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  Much Ado About Nothing Tell The Truth
Year: 2012
Director: Joss Whedon
Stars: Amy Acker, Alexis Denisof, Nathan Fillion, Clark Gregg, Reed Diamond, Fran Kranz, Jillian Morgese, Sean Maher, Spencer Treat Clark, Riki Lindholme, Ashley Johnson, Emma Bates, Tom Lenk, Nick Kocher, Brian McElhaney, Joshua Zar, Paul Meston
Genre: Comedy, Drama, RomanceBuy from Amazon
Rating:  7 (from 1 vote)
Review: Now the civil war is over, perhaps the nation can get back to their lives, and Leonato (Clark Gregg) returns to his mansion in Messina with one of the main villains of the conflict, Don John (Sean Maher), and his two associates in tow, having captured them. In that mansion his daughter Hero (Jillian Morgese) lives with her cousin Beatrice (Amy Acker), but while she yearns for love and someone to settle down with, for Beatrice this idea is anathema as she has sworn off men for good after an unhappy romance with Benedick (Alexis Denisof), just as he has spurned all women. But Don John's machinations continue with unexpected consequences...

Much Ado About Nothing was the project workaholic Joss Whedon set to work on as a palate cleanser from his staging of one of the biggest blockbusters of his age, bringing The Avengers from comic book page to silver screen. He recruited many of his friends to set about William Shakespeare's text, with plenty of them recognisable from his other productions which at least would guarantee interest from his legions of fans, even if they tended to represent more of a dedicated cult than a mass market appreciation, that in spite of those Avengers cleaning up at the box office worldwide.

Essentially this was a home movie, especially since it was filmed in Whedon's actual home though luckily for the audience's enjoyment this rarely came across as the flaunting of the man's personal wealth no matter how much jealousy he might have bred in those observing, yes, that really is a very nice place to live. In the main his love for the text was what showed through, and if you were feeling generous you could draw parallels between Whedon and Shakespeare: both exhibited a passion for language, delighted in altering the tone of their drama, were trying to create populist works with a hefty dose of depth and quality, and so forth. The basis for bringing this to us were the readings for fun Whedon used to stage at his social gatherings.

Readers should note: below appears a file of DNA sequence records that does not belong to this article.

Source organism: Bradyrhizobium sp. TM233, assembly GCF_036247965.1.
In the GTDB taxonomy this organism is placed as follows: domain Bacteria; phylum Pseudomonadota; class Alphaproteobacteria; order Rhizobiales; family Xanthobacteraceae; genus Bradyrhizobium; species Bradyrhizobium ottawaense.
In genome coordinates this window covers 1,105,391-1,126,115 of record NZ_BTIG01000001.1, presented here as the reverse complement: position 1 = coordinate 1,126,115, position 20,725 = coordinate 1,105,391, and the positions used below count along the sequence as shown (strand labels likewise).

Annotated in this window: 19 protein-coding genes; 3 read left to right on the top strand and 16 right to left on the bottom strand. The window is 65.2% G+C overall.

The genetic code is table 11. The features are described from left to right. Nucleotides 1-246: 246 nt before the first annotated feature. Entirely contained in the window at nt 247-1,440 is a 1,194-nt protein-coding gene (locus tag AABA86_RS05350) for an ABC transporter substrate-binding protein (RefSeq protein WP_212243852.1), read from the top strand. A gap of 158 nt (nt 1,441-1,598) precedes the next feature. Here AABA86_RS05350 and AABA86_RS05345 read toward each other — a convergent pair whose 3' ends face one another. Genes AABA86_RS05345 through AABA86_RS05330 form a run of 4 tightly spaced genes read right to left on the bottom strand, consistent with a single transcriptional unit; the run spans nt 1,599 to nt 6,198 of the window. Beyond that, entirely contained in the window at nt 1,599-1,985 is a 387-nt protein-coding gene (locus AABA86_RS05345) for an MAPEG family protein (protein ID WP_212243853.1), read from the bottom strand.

Which did mean this was a rather self-indulgent affair (he even wrote the music), and that might have suited the whole notion of filming Shakespeare because at this stage in history not everyone was going to find the poetry of the Bard's plays the right thing to relax with, and indeed could see fathoming the dense dialogue as a challenge too far. Of course, Much Ado About Nothing had been made into a movie before under Kenneth Branagh's direction, and while that had a nice enough glamour to it with its all-star cast and well-chosen locations, it shared with the 2012 version a similar smugness which was difficult to shift when adapting a Shakespeare comedy to the screen, so it could be you had to meet these affairs halfway to truly appreciate them on the correct wavelength.

If you knew the original, or even if you knew Branagh's version, you would appreciate what Whedon had done to cut corners and in other ways make connections that you might not have considered before, though the basic tale of deceptions upon deceptions building to the big revelation that everything was all right really was intact. Thankfully no one performer exposed their acting as out of their depth, though some were more impressive than others; the two leads, Acker and Denisof, handled their roles with the requisite savoir-faire, making the changes between the serious and the comedic (at times slapstick comedic) a lot smoother than they might have been in less assured hands, and Gregg displayed a confidence with the metier that made you want to see him in more of this sort of film. For the humor, however, all were agreed Nathan Fillion came very close to stealing the film with his bits of business and modern way with the venerable text, though there was sufficient sincerity in the heartfelt emphasis on the importance of truth that you would be satisfied Whedon succeeded.
Reviewer: Graeme Clark

 

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